Lecture 3 Garner

Histological Description of Avian Noninfectious Skin Disorders

Presenting Author: Michael M. Garner, DVM, Dipl ACVP

Pathologist for Northwest Zoopath, Snohomish, WA

Interpretive Review and comments by Dr. Nemetz:

The BIRD C News publication titled "Feather "Picking" - What Really Causes it?" (Click here) shows that skin/feather disorders have either an infectious or noninfectious cause. Noninfectious feather/skin disorders fall into THREE main categories when diagnosed through histopathology from properly selected multiple skin biopsies. Dr. Garner gave a concise presentation of these different findings.

Perivascular Dermatitis

This is a delayed reaction mechanism causing feather picking, reddened skin, and behavior suggestive of pruritis (itching). This condition has a generalized histological presentation with visually affected as well as non-affected areas demonstrating the identical microscopic reaction. The important differential here is this condition affects all surfaces of the skin.

This condition can present intermittently or seasonally. Finding an exact cause can be difficult, but diagnosing this generalized condition suggests a primary hypersensitivity immune response and greatly facilitates discovering the true etiology. Perivascular dermatitis is most often seen in macaws, particularly blue and gold macaws, amazons, and eclectus parrots and is rarely seen in African grey parrots and cockatoos.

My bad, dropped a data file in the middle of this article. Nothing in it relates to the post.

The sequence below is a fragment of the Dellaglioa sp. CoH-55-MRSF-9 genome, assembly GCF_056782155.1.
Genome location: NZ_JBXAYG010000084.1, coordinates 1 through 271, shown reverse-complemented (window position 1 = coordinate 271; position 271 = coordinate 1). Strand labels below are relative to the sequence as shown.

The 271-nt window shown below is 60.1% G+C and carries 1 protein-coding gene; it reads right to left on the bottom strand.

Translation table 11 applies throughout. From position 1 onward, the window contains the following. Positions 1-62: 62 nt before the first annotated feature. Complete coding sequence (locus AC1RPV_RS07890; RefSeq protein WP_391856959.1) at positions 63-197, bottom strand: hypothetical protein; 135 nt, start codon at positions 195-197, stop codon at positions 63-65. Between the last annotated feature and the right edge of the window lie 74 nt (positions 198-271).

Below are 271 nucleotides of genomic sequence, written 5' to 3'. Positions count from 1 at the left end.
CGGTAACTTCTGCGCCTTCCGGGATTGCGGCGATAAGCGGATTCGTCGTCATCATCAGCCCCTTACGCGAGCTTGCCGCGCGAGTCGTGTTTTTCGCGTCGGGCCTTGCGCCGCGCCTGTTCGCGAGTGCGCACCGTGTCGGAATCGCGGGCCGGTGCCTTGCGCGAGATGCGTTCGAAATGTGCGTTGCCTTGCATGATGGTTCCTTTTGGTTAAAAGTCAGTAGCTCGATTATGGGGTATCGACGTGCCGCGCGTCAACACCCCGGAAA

Psychogenic Self-mutilation

This condition can present similarly to birds with perivascular dermatitis, however this is a localized histological reaction with the absence of inflammation in the non-affected areas. The important differential here is in this condition the inflammation is only in the affected areas. This is evident of a non-primary inflammatory skin condition. Psychogenic Self-mutilation is most often seen in African grey parrots, cockatoos, cockatiels, and golden conures. Dr. Nemetz has seen localized inflammatory conditions of non-psychogenic origin (internal foreign bodies, tumors, and localized disease processes) that have responded to correct therapy.

Follicular Dysplasia

This is an abnormality in the growth pattern of developing feathers. This is most common in psittacine birds infected with circovirus (Psittacine Beak and Feather Disease, PBFD). Some cases indicate a congenital etiology in young affected birds and thus may be inherited. Other cases spontaneously occur in older birds and may resolve with proper husbandry and subsequent molts. The feather dysplasia, if generalized, can lead to furunculosis (rupture of the feather shaft with pruritis) and present histologically as perivascular dermatitis.

 

Conclusion

Dr. Garner demonstrated the key to diagnosing avian patients with skin disorders, after known infectious/non-infectious etiologies are ruled out, is with multiple properly obtained skin biopsies from affected and non-affected areas. This will categorize the immune reaction thereby giving further direction to the immune response and possibly lead to a proper treatment program. Dr. Nemetz agrees this is an excellent diagnostic procedure but non-invasive diagnostic tests (blood analysis, radiographs) should be evaluated first since skin biopsies elucidate the skin's reaction to a cause, but does not identify that cause.